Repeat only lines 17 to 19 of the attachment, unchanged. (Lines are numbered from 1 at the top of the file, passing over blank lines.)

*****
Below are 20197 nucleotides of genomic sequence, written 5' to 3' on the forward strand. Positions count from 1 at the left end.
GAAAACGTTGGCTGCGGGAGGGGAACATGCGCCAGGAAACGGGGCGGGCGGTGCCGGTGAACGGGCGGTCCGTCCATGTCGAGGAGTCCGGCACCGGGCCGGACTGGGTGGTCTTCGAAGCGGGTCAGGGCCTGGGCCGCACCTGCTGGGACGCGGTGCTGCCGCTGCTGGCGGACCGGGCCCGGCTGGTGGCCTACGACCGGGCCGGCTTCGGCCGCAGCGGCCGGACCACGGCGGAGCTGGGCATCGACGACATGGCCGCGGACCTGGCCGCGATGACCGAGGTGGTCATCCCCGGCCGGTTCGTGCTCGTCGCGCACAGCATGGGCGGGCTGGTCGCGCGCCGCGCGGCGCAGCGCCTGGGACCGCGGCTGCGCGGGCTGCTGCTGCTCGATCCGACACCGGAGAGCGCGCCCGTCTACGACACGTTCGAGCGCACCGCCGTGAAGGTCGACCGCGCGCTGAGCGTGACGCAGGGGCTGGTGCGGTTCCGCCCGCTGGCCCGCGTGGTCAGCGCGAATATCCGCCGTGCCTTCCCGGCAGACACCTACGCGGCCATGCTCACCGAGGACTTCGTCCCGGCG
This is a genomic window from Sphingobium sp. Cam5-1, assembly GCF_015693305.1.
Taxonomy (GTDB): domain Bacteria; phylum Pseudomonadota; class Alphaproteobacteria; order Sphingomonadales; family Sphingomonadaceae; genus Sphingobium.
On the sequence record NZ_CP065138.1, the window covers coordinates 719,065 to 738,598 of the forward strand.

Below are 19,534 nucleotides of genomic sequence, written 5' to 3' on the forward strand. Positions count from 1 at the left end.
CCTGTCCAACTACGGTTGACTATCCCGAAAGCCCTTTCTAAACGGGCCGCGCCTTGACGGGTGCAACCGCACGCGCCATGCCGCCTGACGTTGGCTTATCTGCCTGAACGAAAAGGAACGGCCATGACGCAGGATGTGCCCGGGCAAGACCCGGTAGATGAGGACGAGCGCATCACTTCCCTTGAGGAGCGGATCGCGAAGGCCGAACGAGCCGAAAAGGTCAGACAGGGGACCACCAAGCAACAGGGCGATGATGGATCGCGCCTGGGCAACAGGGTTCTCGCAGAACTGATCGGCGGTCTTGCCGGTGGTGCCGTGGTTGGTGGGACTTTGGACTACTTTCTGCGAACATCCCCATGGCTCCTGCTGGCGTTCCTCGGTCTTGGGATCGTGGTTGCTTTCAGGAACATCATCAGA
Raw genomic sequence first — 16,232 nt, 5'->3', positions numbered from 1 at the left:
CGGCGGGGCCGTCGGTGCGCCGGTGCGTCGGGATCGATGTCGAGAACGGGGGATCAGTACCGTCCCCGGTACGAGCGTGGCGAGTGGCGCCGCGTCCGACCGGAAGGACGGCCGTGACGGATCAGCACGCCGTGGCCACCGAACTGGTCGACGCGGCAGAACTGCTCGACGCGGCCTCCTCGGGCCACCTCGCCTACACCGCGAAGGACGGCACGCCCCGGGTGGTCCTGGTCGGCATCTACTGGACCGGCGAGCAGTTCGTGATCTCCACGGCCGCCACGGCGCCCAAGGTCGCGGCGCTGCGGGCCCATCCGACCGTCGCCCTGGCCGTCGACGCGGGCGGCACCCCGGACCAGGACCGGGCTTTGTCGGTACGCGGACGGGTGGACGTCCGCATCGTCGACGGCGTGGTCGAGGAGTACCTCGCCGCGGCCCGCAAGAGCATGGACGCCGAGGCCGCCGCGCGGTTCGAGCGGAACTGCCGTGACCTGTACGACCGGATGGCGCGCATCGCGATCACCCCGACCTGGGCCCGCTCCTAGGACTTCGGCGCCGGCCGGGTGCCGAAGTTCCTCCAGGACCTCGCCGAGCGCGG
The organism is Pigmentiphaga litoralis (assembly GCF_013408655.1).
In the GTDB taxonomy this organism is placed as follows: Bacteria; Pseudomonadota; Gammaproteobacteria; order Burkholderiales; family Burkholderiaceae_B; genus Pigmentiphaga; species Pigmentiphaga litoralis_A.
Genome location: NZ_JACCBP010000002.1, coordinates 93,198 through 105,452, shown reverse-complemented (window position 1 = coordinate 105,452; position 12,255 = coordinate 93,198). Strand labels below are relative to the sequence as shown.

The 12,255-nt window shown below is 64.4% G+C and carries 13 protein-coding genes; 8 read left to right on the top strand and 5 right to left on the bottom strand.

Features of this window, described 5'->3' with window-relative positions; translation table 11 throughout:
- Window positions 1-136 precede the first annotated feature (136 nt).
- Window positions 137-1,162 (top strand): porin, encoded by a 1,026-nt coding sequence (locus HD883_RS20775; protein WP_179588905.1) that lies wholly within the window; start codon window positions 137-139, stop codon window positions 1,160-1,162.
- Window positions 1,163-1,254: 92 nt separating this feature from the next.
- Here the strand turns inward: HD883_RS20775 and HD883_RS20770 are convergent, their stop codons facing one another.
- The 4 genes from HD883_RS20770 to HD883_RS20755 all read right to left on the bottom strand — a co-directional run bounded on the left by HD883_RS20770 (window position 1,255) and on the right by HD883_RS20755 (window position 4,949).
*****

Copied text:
- Window positions 1,163-1,254: 92 nt separating this feature from the next.
- Here the strand turns inward: HD883_RS20775 and HD883_RS20770 are convergent, their stop codons facing one another.
- The 4 genes from HD883_RS20770 to HD883_RS20755 all read right to left on the bottom strand — a co-directional run bounded on the left by HD883_RS20770 (window position 1,255) and on the right by HD883_RS20755 (window position 4,949).